I'd been scanning the dark gulf between Procyon and Regulus, in hopes of figuring out Cancer, the Crab. A very faint constellation with no star brighter than 4th magnitude, Cancer isn't easily seen this close to "civilization," or with a lightening dawn to compound the challenge. I got a bonus—even spookier than the pale Crab was the critter below.
My eye is always captured, it seems, by the red or orange stars, and just below Cancer, alone in the field, was Alphard, the Solitary One. Alphard, a mid-2nd magnitude star, is also known as Cor Hydrae, the heart of the Hydra, a vast sea monster that stretches across the otherwise quiet space between Cancer and Virgo, ending far east below Spica. The brightest star in a dim constellation, Alphard is more impressive than it looks from here: 175 light-years away, 40 times the Sun's diameter, and burning 400 times brighter. Alphard is an orange giant nearing the end of its life.
Although most of the Hydra was invisible, Spica itself is easy to find, being south of Arcturus, another of my favorite red stars, who was just rising. In fact, Arcturus and Spica were about the only stars visible in that lightening part of the sky. (And, of course, we get to Arcturus by "arcing" along the handle of the Big Dipper and following the arc on to Spica.)
Harry Potter fans might prefer to think of Hydra as the giant and evil basilisk; the resemblance is certainly compelling for a latter-day mythology. Other constellations have been translated to modern times (still looking for that link), so why not Hydra? As the largest constellation, the Water Serpent stretches one-quarter of the way around the sky.
* Please note: Early morning stargazing throws me off schedule with more "normal" evening observers, who should look for the Hydra crossing southern skies February through April.
Hydra may be the largest, but it is not the only, monster up there. There is, to name one example, another sea monster, Cetus, off on the other side of the sky just below the raging bull, Taurus. The story of that monster is well displayed in Watcher's most-thorough post on Andromeda (and almost everything else), which takes in the mythology of Perseus and Cetus and the entire cast of characters in this part of the sky. Here's Perseus as it appears in the east on a fall evening.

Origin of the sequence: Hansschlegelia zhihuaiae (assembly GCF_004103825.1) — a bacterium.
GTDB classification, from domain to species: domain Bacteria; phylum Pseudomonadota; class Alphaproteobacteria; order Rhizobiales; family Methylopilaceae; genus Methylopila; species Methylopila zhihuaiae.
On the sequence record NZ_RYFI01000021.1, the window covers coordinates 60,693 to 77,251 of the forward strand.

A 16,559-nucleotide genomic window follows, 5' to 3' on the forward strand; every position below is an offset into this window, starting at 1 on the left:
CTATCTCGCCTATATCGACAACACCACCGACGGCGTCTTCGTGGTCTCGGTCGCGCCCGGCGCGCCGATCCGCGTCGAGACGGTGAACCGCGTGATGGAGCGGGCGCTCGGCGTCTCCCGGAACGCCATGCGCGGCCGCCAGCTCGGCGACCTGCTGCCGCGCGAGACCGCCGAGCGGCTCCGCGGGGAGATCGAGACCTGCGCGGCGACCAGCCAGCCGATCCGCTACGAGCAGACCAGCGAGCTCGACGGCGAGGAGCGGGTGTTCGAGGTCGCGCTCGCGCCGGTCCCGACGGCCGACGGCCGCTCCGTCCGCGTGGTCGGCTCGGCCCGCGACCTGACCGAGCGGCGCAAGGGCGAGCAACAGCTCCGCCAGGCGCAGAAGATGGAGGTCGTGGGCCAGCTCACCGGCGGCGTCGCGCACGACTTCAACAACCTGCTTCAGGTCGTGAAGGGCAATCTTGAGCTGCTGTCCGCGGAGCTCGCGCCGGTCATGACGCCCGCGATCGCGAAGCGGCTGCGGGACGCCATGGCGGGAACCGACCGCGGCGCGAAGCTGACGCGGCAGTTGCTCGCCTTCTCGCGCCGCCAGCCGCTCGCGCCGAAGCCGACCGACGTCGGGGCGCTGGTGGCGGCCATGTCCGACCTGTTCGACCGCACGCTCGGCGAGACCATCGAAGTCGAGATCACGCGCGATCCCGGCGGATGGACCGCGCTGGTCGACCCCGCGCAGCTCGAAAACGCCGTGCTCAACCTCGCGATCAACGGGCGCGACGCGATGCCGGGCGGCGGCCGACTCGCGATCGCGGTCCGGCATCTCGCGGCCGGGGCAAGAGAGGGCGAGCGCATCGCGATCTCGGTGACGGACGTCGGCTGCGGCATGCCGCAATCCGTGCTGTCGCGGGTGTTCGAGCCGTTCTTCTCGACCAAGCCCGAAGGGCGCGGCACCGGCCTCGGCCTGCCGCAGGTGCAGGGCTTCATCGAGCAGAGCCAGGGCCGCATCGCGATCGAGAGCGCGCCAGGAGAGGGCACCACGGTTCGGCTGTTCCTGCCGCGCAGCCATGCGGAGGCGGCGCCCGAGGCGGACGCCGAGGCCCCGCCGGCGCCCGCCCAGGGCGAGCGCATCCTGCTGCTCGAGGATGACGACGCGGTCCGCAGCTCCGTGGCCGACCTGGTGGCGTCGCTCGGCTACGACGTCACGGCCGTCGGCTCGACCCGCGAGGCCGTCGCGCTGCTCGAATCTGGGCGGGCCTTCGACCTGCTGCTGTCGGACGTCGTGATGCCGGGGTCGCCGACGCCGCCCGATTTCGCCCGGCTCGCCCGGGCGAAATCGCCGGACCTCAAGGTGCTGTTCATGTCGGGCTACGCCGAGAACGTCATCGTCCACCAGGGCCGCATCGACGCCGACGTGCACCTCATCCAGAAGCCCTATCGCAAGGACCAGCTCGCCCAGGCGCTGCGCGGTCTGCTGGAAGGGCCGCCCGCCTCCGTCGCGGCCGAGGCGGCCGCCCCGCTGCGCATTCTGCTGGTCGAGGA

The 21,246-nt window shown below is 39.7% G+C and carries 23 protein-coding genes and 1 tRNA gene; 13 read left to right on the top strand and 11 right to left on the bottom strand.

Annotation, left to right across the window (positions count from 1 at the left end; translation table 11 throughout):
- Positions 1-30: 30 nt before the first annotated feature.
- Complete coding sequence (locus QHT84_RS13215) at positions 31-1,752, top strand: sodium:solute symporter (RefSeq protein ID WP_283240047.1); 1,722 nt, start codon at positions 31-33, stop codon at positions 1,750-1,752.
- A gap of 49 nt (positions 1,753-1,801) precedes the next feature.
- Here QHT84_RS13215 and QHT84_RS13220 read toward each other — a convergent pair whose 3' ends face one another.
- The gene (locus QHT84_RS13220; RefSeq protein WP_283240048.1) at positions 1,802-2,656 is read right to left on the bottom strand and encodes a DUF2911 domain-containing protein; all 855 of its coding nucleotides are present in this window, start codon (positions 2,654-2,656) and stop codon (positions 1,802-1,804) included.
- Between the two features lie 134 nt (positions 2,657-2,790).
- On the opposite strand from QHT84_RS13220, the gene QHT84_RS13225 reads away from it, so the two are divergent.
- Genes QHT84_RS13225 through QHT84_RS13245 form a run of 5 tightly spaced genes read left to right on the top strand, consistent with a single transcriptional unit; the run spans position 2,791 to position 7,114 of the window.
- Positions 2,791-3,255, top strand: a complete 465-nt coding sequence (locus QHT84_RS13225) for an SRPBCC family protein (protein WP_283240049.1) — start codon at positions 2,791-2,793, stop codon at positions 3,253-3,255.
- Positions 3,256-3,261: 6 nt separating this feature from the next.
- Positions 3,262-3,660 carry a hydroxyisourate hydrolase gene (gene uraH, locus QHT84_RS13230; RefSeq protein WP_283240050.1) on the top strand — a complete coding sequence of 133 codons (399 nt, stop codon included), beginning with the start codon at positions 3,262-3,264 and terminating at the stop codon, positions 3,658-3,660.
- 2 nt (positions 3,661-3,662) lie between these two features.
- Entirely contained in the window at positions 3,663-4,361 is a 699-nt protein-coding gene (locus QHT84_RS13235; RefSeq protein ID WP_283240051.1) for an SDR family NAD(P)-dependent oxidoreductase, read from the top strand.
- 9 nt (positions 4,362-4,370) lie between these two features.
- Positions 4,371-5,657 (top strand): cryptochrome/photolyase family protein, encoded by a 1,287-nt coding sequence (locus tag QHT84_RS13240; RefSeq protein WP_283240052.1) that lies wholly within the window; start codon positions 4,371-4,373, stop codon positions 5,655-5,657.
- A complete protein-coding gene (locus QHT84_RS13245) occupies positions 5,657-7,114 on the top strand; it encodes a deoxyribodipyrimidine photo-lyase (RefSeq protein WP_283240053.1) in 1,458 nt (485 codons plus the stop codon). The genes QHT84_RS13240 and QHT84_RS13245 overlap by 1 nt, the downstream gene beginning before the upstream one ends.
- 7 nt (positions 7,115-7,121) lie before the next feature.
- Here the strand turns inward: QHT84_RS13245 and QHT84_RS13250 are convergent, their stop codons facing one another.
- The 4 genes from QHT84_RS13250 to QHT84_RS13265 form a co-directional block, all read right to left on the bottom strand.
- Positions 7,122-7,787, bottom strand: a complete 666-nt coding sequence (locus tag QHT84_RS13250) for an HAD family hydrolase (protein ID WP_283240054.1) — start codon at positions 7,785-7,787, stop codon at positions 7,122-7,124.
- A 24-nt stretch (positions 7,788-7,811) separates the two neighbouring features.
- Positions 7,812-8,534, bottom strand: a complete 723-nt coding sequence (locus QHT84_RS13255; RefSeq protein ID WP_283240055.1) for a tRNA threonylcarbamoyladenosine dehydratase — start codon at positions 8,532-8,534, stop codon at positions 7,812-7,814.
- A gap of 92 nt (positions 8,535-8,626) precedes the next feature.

Speaking of Perseus (nice seque, eh?), another demon appears in that constellation— as Watcher will explain, the hero Perseus is carrying the severed head of Medusa the Gorgon, she of the serpentine coif. The star Algol represents Medusa's head or eye, and glares in our direction with great malevolence. The name Algol, in fact, is from Arabic for "the ghoul" or demon, and she is an appropriate visitor for the Halloween season.
Algol's gaze, like Medusa's, is considered unlucky. The system is actually a double star, with a bright blue primary and a yellow secondary. As the two stars circle, one eclipses the other every three days, causing the brightness we see to dip from magnitude 2.1 to about 3.4. This eerie blinking of the demon's eye gives the star its unsavory reputation, although it happens so quickly I've yet to catch it in action (or, likely, my ability to judge its relative brightness is underdeveloped). No matter, it gives me something to watch for...